Helping implement the local economic agenda in the global south: insights from global leaders
In a special session organized by the International Labour Organization (ILO) at the UCLG Congress in Rabat, leaders applied their minds to the challenge of how to stimulate the local economy. Chaired by the ILO, an international panel was given an opportunity to share their insights and thoughts. The Secretary General of the Economic, Social and Environmental Council in Morocco, made the case for sharing good practices in order to fight poverty and build social cohesion. This theme was built on by the Mayor of Durban, James Nxumalo who spoke about an innovative an progressive Maputo-Durban learning exchange that helped enhance the capacity of informal traders through sharing good practice.
The Secretary General of the Public Services International (PSI) which organizes the workers in the public service, representing 20 million workers, again reiterated this theme of learning and sharing. She made the point that whilst public private partnerships are often focuses on, public-public partnerships in the global south Is critical. She also argued that the future is NOW... and that we need to focus on young people today as a strategic intervention. Fighting corruption and ensuring that government is more transparent are also key considerations that she urged all to think about.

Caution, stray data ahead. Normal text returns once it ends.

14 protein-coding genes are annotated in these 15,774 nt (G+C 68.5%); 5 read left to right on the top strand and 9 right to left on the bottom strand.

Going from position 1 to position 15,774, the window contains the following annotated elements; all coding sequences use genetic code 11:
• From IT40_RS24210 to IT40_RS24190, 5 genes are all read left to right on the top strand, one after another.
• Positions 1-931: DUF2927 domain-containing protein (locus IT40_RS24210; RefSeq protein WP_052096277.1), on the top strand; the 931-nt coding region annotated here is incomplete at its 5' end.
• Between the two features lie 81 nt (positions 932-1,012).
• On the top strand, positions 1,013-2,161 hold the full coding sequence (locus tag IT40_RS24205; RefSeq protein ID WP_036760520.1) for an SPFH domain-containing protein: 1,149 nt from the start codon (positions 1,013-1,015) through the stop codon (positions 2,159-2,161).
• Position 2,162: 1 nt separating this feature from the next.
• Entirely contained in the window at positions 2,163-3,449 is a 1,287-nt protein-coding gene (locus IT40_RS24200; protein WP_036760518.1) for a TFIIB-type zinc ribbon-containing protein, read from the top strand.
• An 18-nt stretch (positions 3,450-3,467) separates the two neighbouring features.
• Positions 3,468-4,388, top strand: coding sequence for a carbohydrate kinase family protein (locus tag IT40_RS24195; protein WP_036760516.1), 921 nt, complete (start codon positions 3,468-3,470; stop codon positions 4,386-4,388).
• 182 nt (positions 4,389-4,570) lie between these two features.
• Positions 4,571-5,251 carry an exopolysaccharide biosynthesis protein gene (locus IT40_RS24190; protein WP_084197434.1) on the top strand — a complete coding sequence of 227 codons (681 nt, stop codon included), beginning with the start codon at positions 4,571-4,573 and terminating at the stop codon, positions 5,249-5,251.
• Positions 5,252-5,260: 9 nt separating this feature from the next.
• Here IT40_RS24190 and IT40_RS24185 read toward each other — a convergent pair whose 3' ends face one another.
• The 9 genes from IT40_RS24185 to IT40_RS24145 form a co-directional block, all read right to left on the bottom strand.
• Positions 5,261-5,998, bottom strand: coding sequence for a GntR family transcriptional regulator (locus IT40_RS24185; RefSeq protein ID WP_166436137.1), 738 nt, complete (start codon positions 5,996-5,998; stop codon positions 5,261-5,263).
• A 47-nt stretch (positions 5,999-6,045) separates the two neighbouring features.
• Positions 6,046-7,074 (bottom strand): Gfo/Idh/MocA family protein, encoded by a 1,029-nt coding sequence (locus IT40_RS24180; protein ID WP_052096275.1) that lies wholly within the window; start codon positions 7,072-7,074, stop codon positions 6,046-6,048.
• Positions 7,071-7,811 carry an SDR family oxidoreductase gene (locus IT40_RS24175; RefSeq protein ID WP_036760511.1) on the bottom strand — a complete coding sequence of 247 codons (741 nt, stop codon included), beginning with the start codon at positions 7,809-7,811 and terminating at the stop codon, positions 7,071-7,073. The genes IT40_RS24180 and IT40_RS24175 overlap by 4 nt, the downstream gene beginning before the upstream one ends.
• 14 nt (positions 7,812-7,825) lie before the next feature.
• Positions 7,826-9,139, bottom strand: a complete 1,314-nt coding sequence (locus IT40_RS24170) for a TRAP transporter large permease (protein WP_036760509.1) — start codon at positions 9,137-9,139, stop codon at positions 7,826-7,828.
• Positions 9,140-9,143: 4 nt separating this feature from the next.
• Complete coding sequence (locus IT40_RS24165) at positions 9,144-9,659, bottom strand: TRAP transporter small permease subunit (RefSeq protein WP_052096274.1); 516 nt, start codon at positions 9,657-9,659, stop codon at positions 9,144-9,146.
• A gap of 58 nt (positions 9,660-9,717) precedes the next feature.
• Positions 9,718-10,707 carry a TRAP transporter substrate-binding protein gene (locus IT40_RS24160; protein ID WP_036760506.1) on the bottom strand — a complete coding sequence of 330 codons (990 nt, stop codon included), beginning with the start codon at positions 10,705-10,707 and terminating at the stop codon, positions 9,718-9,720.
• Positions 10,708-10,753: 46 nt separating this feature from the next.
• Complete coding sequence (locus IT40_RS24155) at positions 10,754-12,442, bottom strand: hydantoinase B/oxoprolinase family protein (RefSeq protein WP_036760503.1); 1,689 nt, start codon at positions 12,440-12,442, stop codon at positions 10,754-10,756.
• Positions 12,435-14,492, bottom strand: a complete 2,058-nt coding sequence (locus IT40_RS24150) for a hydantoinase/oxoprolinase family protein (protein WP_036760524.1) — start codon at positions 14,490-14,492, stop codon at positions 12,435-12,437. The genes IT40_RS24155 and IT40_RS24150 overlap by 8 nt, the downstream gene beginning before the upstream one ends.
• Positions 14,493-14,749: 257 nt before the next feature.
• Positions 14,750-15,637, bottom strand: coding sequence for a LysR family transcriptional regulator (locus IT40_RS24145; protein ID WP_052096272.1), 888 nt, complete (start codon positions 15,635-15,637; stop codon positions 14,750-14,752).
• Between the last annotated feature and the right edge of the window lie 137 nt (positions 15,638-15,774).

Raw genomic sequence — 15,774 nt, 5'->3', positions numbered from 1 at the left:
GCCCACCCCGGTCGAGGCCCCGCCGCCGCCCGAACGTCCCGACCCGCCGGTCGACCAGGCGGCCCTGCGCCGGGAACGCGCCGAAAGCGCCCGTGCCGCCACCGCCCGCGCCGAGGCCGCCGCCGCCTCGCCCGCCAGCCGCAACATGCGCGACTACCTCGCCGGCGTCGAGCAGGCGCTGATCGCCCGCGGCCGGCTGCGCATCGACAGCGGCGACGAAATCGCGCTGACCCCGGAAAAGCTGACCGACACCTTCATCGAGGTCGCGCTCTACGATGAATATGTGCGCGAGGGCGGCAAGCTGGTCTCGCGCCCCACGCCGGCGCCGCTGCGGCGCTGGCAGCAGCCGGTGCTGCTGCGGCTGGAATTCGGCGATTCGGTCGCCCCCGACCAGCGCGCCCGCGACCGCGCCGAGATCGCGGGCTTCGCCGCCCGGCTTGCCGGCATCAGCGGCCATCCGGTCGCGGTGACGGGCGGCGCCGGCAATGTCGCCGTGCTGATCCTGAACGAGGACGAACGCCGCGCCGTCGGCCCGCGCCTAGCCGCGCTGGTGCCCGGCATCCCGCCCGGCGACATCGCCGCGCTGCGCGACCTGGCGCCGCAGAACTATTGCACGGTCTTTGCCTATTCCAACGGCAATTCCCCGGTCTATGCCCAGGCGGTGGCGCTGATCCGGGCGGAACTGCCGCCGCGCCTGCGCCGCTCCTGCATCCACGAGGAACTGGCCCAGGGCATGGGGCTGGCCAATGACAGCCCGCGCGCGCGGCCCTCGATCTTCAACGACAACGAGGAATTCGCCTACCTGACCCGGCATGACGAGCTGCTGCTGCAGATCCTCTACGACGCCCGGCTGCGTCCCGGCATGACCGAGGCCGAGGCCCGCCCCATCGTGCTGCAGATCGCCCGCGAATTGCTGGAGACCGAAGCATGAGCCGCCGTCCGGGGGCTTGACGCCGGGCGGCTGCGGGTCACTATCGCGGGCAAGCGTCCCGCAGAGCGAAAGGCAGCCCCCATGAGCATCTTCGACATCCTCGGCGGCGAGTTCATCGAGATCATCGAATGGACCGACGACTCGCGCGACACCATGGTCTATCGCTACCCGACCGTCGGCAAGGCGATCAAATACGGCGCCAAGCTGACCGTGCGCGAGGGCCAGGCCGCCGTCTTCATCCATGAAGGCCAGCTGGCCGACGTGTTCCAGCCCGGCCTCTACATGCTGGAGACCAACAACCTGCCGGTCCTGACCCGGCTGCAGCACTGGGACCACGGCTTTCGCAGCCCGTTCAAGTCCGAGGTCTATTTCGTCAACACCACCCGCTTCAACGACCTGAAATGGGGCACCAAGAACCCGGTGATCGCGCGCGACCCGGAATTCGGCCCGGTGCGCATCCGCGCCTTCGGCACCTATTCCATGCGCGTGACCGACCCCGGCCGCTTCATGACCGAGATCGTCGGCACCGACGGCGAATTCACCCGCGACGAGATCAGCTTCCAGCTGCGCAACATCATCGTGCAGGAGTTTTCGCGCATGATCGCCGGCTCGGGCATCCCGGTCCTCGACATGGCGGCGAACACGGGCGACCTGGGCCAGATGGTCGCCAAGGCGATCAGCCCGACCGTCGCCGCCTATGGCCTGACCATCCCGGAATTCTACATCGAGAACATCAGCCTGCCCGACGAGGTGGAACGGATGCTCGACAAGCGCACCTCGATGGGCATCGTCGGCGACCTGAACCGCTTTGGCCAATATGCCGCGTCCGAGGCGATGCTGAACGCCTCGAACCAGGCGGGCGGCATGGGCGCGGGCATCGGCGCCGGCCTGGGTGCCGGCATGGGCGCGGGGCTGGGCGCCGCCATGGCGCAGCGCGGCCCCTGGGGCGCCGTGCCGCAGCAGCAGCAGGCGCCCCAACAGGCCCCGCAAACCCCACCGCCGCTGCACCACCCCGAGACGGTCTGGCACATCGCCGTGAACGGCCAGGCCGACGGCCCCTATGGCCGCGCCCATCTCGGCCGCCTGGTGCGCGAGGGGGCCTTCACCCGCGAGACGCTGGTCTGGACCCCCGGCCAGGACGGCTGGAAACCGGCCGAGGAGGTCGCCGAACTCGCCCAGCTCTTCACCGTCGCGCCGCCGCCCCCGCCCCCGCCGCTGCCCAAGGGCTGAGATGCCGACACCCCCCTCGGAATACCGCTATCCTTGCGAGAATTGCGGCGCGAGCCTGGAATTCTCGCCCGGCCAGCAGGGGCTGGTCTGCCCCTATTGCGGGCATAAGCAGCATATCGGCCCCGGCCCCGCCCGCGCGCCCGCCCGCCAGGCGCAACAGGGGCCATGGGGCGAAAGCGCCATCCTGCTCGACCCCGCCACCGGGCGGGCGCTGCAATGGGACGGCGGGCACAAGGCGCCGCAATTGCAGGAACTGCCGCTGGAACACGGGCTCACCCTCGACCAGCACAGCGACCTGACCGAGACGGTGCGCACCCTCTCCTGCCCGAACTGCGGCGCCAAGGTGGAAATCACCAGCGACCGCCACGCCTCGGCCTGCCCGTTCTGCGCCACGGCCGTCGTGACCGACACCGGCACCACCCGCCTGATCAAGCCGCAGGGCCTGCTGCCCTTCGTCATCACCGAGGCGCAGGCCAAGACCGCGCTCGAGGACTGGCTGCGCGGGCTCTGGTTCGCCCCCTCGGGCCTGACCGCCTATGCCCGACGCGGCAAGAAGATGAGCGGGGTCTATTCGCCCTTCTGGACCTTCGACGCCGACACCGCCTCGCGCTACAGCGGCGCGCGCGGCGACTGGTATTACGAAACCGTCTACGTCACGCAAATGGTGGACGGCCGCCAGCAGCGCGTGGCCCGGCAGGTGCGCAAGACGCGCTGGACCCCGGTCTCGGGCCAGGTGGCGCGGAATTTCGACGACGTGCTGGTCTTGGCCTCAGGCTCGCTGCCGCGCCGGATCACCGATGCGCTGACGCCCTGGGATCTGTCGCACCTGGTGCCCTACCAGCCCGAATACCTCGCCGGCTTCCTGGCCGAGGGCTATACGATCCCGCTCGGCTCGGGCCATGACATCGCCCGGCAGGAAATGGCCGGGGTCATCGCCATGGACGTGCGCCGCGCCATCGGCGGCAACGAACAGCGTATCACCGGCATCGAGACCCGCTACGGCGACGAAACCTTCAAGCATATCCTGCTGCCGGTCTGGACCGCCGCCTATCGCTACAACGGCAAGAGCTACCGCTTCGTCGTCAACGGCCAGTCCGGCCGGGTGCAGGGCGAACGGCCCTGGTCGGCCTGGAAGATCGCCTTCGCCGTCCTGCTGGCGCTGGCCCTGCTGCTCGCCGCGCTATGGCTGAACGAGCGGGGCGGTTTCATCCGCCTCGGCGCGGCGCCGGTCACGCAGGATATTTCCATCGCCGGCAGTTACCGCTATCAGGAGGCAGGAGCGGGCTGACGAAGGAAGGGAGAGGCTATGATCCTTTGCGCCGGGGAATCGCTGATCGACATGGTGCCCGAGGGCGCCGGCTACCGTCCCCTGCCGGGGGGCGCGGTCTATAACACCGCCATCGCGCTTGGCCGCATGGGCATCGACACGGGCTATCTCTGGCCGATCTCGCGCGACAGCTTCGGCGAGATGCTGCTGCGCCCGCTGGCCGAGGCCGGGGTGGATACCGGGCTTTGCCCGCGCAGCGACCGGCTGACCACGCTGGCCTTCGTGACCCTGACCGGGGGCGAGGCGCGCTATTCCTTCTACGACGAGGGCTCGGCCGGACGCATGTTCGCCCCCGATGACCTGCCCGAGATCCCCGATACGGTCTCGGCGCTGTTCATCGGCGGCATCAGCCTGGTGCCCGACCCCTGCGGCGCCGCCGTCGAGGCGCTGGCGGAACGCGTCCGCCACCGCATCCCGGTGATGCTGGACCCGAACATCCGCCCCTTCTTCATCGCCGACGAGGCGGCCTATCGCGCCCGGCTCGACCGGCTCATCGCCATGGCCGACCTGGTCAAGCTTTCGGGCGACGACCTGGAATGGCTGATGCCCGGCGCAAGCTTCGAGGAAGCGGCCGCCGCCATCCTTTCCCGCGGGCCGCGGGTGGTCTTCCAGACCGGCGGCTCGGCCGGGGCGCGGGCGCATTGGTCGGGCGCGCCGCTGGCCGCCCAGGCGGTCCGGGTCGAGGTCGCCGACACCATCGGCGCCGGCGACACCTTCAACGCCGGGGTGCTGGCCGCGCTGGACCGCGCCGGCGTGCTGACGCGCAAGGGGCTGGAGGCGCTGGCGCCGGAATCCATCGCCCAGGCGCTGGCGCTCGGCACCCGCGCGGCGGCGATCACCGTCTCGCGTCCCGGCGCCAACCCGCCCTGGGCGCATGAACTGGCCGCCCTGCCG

The former mayor of Stuttgardt, and President of the Council of European Municipalities and Regions (CCRE/CEMR) made an interesting point that the biggest employers in cities are actually municipalities and we need to think about what this means for us. He put on the table the challenge of debating whether cities should continue pursuing a neoliberal agenda or begins to promote a more socially responsible agenda. He argued however that the private sector needs to be seen as a partner and work together to achieve the goals of developing knowledge based economy, given the environmental sustainability challenges. In drawing on the experiences of the city of Stuttgardt, which has more jobs than young people, He also made the argument that city leaders need to focus on youth.
Rethinking sustainable territorial development, rather than the focus on urban versus rural was the key theme that emerged from the head of the Local Authorities and Urban Development of the French Agency for Development (AFD). He introduced the fourth pillar to sustainability, that of good governance, as an area that city leaders need to seriously apply their energy to.
Each of these inputs was followed by a short but invigorating discussion.